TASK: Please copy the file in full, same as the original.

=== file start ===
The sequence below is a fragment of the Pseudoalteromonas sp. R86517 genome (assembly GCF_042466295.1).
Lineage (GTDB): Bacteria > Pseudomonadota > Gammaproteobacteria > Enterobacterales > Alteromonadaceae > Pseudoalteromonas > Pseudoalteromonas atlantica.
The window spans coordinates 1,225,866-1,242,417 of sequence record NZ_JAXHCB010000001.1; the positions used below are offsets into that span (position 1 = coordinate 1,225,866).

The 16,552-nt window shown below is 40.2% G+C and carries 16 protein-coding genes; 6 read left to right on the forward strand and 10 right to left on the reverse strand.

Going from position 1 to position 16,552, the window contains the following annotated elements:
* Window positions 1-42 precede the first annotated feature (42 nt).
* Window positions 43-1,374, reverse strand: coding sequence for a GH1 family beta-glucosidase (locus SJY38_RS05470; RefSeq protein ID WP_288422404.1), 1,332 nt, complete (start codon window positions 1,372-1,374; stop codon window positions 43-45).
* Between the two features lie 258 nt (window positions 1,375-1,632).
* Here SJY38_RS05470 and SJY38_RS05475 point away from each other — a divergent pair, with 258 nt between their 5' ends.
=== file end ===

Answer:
The sequence below is a fragment of the Pseudoalteromonas sp. R86517 genome (assembly GCF_042466295.1).
Lineage (GTDB): Bacteria > Pseudomonadota > Gammaproteobacteria > Enterobacterales > Alteromonadaceae > Pseudoalteromonas > Pseudoalteromonas atlantica.
The window spans coordinates 1,225,866-1,242,417 of sequence record NZ_JAXHCB010000001.1; the positions used below are offsets into that span (position 1 = coordinate 1,225,866).

The 16,552-nt window shown below is 40.2% G+C and carries 16 protein-coding genes; 6 read left to right on the forward strand and 10 right to left on the reverse strand.

Going from position 1 to position 16,552, the window contains the following annotated elements:
* Window positions 1-42 precede the first annotated feature (42 nt).
* Window positions 43-1,374, reverse strand: coding sequence for a GH1 family beta-glucosidase (locus SJY38_RS05470; RefSeq protein ID WP_288422404.1), 1,332 nt, complete (start codon window positions 1,372-1,374; stop codon window positions 43-45).
* Between the two features lie 258 nt (window positions 1,375-1,632).
* Here SJY38_RS05470 and SJY38_RS05475 point away from each other — a divergent pair, with 258 nt between their 5' ends.